If you like soup, you will love this aromatic appetiser! The ingredients of Chorba include Tomatoes, Onions, Chickpeas, Coriander, and frik (wheat meal). What else is missing, Harissa, of course Chorba is served either vegetarian or with Lamb or Beef. The soup is boiled until the wheat grain and meat are nice and soft. In the end, the Chorba should have a creamy consistency. I especially like fresh flatbread they serve with it.

Delicious couscous, fiery vegetables, and freshly baked flatbread dipped in Olive oil are still at the top of my favourite foods list, evoking wistful memories of the warmth and scent of the country. The traditional durum wheat semolina, of course, props up many Tunisian dishes. It is usually served as a side-of-the-side dish and served in a large bowl so all diners can enjoy it to their heart’s content. Couscous is offered in all kinds of combinations: with vegetables, with elaborate meat or fish sauces, or as a fresh salad with Mint.

An important utensil in the Tunisian kitchen is the tajine, a round vessel with a lid for stewing food. The term includes both the vessel and the food that is prepared in it, such as casseroles and cakes. In the tajine, the ingredients are cooked with a little water and some spices together over an open fire, which intensifies the flavour of each ingredient. After a cooking time of several hours, the tajine is then set on the table for serving. I find the preparation in a tajine as simple as it is ingenious! During my last holiday in Tunisia, I took a ceramic tajine back with me and I like to use it at home. In my own kitchen, a simple stove must serve instead of an open fire, but that doesn’t spoil the taste.


A dish I can recommend to any wanting the true flavour of Tunisia is Chakchouka, The first time I had Chakchouka on the plate, it reminded me of Turkish menemen. The list of ingredients is definitely similar, Chakchouka uses a Tomato-Paprika sauce spiced with Harissa, which is covered, simmered, and later beaten. Once the Eggs have the desired consistency, the Chakchouka can be served with bread it’s so tasty.

Brik is the classic snack for in-between meals. Definitely a specialty that you shouldn’t miss in Tunisia! The Brik is a usually triangular, deep-fried pocket of fine-puff pastry, which is often filled with Tuna or minced meat and offered at street stalls. So ideal for satisfying a little appetite after a purchase in the market.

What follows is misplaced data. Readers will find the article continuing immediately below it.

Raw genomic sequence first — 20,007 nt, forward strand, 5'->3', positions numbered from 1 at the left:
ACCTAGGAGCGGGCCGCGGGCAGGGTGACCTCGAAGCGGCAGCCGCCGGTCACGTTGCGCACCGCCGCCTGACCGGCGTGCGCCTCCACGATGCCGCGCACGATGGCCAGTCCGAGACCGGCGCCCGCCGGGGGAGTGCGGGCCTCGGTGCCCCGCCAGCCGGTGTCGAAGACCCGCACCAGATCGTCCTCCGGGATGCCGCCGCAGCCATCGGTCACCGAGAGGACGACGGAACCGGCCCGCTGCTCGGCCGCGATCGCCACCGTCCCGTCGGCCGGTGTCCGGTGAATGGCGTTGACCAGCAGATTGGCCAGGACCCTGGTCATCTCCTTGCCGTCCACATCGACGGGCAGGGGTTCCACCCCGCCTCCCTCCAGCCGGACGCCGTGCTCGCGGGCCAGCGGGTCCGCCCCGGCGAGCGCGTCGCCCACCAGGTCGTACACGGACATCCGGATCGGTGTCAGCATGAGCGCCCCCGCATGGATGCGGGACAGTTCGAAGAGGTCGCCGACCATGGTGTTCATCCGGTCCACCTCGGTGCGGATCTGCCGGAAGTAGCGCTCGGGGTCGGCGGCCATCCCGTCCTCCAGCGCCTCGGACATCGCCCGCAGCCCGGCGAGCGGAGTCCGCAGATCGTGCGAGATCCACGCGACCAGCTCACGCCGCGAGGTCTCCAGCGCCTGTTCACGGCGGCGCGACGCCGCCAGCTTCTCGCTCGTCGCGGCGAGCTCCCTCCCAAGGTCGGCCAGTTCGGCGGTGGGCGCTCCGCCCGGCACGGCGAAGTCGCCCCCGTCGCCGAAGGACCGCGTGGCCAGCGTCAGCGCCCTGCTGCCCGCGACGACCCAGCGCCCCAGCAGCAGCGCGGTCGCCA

A little tip from me, Tunisians are hosts through and through! Usually, a guest should take seconds to demonstrate that they liked the food. Only then should you signal to your host that you are full. Or do as I do and just keep eating

Though not a universal truth, many Tunisian dishes are spicy. The cuisine in Tunisia is a mixture of Mediterranean cuisine and that of desert dwellers.

A particular Tunisian spice mix, known is Tabil, is used in many dishes. Tabil is made of Garlic, Cayenne or red Capsicum, Coriander and Caraway seeds.

The ingredients are often mixed in a mortar and dried beneath the rays of the sun. Beef, veal and game are the most common dishes to be flavoured using Tabil.

Though small, Tunisia has much variation in terrain and vegetation: windswept Mediterranean cliffs; fertile, rolling hills that remind one of Piedmont or Tuscany (Piemonte o Tuscano) in Italy; and sandy, desert dunes reminiscent of another world. In fact, southern Tunisia has served as the location for the production of numerous films, most famously, Star Wars Episode I, which since has attracted tourists to Tatouine. Its cuisine is equally heterogenous and hard to characterize: A mix of land meats (if this term does not already exist, then I officially claim it) and seafood; an abundance of sweet, tart citrus; and influenced by Mediterranean and Arab flavours and culinary techniques alike.

From the Mediterranean shores come its sea influence. Cold Tuna salad, Octopus, and Calamari are as easily found as simply grilled dorade or sea bass. Fish are often served simply with lemon and chips or rice – or a side of pasta, a common sign of Italian influence.

Inland, roast Lamb and Chicken are the most common main dishes. You might be startled to find your future meal – a giant, fresh Lamb carcass – literally hanging in front of your eyes as you order, only to find your cut of meat butchered in front of you and promptly grilled. You can’t say it isn’t fresh.

Both ashore and inland, Tunisia’s winter citrus crop seems endless. One day, we had the opportunity to pick at least four varieties of oranges, as well as lemons, from a small orchard. Fresh fruit is never hard to come by during Tunisian winters: Fruit carts can be found alongside busy city and village streets or even along some highways. Alongside citrus and seasonal fruits are sweet dates, ubiquitous throughout Tunisia and bought by the sprig (still on the branch) from vendors.

Sweets are serious in Tunisia. Bakeries are plentiful; their goods combine both French/European and Arabic flavours. They can be a bit on the sticky sweet side, but with Honey, Cardamom, Dates, and Pistachios on their side, it’s hard to resist a small pastry.